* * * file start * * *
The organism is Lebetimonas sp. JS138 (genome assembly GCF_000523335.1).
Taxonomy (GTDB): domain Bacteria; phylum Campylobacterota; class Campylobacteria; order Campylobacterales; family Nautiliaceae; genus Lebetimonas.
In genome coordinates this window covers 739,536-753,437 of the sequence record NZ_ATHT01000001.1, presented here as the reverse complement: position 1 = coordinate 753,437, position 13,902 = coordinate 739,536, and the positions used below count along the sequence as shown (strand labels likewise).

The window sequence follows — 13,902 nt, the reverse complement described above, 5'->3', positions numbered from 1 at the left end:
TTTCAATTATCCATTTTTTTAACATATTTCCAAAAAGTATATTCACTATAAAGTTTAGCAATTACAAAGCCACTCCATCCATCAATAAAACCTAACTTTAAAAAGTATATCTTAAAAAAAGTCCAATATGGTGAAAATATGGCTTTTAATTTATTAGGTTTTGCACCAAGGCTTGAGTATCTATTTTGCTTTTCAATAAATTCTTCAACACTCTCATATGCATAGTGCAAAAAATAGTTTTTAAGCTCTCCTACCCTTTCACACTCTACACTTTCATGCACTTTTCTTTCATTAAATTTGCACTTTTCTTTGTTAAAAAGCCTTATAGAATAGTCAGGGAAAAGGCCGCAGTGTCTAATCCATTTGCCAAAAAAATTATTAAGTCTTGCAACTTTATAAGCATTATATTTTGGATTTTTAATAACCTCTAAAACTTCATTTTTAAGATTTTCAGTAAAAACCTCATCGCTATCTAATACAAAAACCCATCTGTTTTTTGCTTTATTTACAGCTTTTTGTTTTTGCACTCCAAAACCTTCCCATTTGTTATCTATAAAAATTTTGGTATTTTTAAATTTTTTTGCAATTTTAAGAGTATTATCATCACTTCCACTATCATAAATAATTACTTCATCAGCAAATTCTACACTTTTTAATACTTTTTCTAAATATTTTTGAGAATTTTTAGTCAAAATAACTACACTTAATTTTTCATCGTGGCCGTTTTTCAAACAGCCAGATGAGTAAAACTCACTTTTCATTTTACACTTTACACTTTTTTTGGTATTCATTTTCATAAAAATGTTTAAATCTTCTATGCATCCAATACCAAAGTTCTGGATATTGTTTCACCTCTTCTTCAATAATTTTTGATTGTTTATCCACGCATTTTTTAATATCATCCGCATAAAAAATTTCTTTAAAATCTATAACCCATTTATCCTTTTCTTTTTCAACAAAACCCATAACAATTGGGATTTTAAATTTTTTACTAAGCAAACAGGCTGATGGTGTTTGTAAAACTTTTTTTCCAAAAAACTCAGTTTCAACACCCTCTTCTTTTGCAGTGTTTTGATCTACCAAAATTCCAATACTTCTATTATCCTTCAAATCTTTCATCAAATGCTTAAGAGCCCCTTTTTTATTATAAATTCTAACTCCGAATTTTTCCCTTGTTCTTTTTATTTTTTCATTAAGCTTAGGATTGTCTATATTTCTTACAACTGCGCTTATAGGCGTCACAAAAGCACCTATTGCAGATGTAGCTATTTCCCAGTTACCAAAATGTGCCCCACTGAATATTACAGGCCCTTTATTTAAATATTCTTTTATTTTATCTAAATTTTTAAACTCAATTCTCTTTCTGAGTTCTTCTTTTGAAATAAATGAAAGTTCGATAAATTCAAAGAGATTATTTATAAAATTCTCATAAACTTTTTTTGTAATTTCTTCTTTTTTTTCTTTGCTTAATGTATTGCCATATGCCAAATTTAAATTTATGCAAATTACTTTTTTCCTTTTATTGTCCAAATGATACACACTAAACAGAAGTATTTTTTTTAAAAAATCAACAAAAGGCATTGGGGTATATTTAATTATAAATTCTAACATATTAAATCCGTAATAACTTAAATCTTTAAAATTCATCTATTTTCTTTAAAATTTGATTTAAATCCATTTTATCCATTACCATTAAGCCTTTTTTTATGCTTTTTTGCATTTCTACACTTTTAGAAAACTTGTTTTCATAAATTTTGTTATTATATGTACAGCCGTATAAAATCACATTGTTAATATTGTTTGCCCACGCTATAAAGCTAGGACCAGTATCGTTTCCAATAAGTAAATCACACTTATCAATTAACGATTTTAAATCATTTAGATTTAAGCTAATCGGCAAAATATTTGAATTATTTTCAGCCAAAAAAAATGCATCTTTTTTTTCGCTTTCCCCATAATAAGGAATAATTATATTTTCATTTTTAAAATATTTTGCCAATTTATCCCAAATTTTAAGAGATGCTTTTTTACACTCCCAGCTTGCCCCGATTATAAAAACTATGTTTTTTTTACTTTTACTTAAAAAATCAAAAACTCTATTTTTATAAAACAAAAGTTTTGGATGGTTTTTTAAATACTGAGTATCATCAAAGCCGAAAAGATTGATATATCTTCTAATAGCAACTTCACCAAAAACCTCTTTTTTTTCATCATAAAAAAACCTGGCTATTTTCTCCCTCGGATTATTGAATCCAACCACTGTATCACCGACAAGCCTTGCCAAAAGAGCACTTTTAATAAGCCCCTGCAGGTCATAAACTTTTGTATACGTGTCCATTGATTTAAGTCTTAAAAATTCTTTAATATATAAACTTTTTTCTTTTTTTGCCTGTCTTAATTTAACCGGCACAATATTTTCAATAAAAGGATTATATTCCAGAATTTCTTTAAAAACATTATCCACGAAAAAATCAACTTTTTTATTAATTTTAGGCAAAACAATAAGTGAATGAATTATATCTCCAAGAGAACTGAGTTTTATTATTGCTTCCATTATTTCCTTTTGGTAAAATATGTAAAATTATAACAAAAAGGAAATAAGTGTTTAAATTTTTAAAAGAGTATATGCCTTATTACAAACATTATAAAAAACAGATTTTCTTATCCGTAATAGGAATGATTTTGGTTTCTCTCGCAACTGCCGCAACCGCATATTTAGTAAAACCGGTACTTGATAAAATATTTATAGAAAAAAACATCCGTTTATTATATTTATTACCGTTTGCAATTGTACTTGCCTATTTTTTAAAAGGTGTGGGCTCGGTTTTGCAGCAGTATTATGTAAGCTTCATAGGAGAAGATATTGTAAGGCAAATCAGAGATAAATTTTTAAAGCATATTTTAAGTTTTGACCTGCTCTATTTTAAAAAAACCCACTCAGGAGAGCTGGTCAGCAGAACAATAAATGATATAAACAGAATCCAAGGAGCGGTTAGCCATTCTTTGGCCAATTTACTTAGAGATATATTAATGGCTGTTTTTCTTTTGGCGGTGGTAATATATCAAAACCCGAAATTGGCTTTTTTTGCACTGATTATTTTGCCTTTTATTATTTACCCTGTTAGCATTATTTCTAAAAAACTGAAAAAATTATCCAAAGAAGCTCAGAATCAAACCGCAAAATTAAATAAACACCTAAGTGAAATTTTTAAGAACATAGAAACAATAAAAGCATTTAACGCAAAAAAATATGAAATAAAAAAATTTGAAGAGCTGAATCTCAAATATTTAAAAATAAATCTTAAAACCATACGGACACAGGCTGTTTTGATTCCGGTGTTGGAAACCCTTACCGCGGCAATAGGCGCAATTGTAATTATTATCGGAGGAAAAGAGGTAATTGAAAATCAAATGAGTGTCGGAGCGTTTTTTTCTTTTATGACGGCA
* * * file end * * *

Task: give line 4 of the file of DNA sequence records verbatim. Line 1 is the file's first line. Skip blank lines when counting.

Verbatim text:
The window sequence follows — 13,902 nt, the reverse complement described above, 5'->3', positions numbered from 1 at the left end: